Facilities Management—Energy Efficiency


Overview

U.S. hospitals use an average of 27.5 kilowatt-hours of electricity and 110 cubic feet of natural gas per square foot annually. Based on average energy prices (2005), this translates to a total energy cost of $3.71 per square foot. A typical breakdown of energy use is shown in the figure below. Healthcare facilities that have implemented extensive energy efficiency programs have been able to cut energy use by 20%. For a 150,000 ft2 hospital, this can mean annual savings of $111,300.

In addition to dollar savings, efficient energy use is good for the environment. Most of the energy generated by power plants in the United States comes from burning fossil fuels. When we use less energy, fewer fossil fuels are consumed, which means less pollution. To learn more about the environmental impacts of energy use, visit EPA’s Clean Energy and Climate Change web pages.

Increasing our energy efficiency also reduces our dependence on foreign sources of energy, thereby improving the reliability and security of the nation's energy supply system.

Energy Use in Hospitals

This section of HERC outlines ways of reducing energy use. Much of the information presented follows the system promoted by ENERGY STAR, a joint program of the U.S. Environmental Protection Agency and the U.S. Department of Energy. The goal of ENERGY STAR is to help us all save money and protect the environment through energy efficient products and practices. Visit Energy Star's healthcare section for additional details.


Why ENERGY STAR?

Over 850 hospitals and other healthcare facilities have participated in ENERGY STAR programs (see list). EPA offers a proven strategy for superior energy management with tools and resources to help each step of the way. Based on the successful practices of ENERGY STAR partners, these guidelines for energy management can assist your organization in improving its energy and financial performance while distinguishing your organization as an environmental leader.


Getting Started

The ENERGY STAR program involves a logical sequence of tasks that involves assessing your current practices/energy use, developing a plan, implementation, and evaluation. There is also an emphasis on continual improvement through reassessment and further change. A diagram of the process is shown in the figure below.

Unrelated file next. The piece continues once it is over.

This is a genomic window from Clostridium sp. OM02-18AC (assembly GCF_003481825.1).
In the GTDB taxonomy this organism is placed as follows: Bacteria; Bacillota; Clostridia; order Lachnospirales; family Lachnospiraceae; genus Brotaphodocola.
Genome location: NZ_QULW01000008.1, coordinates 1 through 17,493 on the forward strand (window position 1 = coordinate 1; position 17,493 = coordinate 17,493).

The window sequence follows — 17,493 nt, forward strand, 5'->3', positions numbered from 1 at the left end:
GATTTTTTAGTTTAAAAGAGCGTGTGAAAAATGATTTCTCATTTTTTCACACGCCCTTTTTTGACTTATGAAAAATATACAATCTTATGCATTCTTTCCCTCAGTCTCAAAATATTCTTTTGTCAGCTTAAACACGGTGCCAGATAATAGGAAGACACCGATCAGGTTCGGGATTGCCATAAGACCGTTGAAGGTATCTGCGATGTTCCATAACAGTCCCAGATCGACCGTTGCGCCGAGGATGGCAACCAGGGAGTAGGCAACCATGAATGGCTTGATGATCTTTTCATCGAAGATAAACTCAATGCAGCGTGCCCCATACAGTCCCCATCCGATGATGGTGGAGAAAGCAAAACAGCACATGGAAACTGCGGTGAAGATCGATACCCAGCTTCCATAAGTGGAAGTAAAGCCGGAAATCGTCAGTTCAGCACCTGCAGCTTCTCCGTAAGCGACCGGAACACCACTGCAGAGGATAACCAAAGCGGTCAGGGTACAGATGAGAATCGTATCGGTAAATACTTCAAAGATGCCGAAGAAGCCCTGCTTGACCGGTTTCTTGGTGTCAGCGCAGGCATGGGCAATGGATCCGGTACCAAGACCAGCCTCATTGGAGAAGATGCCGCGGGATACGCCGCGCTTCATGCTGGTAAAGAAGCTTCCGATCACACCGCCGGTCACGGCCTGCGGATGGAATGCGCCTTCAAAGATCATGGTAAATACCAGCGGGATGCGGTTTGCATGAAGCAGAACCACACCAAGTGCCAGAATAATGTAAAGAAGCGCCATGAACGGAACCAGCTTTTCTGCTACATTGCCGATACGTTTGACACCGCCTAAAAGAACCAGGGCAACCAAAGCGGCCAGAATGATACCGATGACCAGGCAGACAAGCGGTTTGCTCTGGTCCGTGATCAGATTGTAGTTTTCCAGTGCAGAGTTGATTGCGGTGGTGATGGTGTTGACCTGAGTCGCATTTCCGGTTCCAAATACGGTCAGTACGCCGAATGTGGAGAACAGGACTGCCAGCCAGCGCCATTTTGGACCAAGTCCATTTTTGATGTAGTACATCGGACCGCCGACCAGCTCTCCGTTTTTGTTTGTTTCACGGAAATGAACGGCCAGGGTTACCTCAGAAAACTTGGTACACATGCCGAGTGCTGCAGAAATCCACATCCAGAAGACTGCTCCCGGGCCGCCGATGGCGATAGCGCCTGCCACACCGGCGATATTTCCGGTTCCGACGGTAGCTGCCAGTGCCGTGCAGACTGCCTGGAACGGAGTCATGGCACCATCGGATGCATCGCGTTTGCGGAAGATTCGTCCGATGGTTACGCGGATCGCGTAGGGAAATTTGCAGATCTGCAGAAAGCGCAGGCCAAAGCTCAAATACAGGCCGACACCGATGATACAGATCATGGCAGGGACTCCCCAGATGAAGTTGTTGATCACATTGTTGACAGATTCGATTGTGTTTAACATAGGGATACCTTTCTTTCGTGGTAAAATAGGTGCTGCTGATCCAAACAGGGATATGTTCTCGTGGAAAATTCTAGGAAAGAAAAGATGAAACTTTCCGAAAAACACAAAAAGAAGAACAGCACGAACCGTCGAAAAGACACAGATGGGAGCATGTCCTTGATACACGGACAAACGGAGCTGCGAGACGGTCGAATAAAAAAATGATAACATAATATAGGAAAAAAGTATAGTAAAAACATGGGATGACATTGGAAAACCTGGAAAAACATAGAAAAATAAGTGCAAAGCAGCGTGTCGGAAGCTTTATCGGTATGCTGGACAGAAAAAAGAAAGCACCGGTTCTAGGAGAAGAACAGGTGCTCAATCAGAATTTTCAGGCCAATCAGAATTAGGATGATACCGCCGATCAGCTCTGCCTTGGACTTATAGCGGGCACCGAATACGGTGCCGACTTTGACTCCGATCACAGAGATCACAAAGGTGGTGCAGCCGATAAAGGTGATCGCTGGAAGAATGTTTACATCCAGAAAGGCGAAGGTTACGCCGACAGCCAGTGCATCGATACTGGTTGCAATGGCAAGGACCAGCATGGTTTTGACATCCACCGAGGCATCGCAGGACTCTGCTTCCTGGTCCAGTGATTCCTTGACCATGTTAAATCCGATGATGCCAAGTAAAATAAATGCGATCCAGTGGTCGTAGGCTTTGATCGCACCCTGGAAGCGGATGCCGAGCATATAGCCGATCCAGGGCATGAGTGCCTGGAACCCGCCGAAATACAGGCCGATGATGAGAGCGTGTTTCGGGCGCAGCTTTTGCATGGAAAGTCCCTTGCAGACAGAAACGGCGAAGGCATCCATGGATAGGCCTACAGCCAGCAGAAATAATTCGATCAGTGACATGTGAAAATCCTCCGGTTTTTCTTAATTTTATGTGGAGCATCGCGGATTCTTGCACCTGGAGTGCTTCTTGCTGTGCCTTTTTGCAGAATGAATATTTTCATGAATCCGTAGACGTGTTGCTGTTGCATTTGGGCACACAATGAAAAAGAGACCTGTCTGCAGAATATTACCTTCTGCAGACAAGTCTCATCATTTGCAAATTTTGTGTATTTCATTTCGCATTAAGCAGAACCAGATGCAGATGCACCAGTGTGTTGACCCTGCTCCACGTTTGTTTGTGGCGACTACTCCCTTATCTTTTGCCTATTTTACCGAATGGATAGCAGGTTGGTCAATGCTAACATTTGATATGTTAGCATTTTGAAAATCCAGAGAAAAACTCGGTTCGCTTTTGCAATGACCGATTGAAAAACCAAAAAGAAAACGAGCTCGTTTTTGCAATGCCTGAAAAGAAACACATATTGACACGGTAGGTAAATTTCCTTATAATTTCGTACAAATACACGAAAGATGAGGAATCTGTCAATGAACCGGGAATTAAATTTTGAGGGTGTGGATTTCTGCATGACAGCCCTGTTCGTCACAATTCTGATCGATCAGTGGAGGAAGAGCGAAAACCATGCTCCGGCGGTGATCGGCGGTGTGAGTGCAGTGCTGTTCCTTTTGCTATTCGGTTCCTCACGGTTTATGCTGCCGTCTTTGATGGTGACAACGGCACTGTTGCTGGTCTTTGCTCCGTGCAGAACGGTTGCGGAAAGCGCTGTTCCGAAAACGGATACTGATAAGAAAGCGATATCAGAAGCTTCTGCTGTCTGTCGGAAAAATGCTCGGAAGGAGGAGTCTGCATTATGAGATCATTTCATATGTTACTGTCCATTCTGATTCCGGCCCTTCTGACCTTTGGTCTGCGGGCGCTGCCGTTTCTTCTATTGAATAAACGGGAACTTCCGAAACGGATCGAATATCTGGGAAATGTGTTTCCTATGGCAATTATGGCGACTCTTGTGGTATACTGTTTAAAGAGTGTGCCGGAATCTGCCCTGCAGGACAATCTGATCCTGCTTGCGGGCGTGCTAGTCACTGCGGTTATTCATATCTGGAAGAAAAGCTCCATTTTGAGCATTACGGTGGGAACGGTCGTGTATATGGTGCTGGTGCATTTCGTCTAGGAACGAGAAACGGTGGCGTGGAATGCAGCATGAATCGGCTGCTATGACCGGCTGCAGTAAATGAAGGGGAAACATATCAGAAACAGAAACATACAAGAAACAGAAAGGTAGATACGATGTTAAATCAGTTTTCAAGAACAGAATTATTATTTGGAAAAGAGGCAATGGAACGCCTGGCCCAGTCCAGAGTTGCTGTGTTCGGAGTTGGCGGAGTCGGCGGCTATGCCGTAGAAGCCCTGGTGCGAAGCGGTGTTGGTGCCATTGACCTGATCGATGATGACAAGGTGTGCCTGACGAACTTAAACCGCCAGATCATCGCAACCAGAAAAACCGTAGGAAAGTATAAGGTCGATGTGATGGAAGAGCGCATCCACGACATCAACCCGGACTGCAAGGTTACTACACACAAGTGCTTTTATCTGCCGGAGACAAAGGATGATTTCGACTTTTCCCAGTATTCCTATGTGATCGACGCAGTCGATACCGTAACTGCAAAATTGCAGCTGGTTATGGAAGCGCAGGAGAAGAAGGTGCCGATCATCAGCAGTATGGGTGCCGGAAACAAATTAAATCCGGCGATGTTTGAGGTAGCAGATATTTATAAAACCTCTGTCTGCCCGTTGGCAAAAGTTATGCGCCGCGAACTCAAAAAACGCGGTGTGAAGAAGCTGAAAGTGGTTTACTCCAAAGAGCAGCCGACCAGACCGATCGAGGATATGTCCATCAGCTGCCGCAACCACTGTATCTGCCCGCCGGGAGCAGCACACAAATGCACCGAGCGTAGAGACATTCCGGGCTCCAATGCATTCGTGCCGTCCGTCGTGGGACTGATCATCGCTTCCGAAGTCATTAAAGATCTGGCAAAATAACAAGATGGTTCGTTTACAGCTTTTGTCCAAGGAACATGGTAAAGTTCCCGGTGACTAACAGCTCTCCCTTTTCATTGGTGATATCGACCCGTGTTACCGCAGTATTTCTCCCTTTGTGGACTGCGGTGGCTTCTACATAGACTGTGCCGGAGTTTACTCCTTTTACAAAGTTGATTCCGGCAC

ENERGY STAR Management Steps

 

Guidelines for Energy Management

ENERGY STAR also promotes program recognition:

  • Providing recognition to those who helped the organization achieve these results motivates staff and employees and brings positive exposure to the energy management program.
  • Receiving recognition from outside sources validates the importance of the energy management program to both internal and external stakeholders, and provides positive exposure for the organization as a whole.

ENERGY STAR provides several means of external recognition:

  • ENERGY STAR partnership -- to partner with ENERGY STAR, your CEO, CFO, or top administrator must sign the partnership letter, committing your organization to continuous improvement of your energy efficiency. As part of this commitment, you agree to:
    • Measure, track, and benchmark your energy performance;
    • Develop and implement a plan to improve your energy performance, adopting the ENERGY STAR strategy; and
    • Educate your staff and the public about your partnership and achievements with ENERGY STAR
  • Healthcare facilities that meet widely recognized standards of performance, such as those established by ENERGY STAR, that reflect superior performance can achieve the ENERGY STAR building label
  • Healthcare facilities that surpass a variety of predetermined criteria, often both qualitative and quant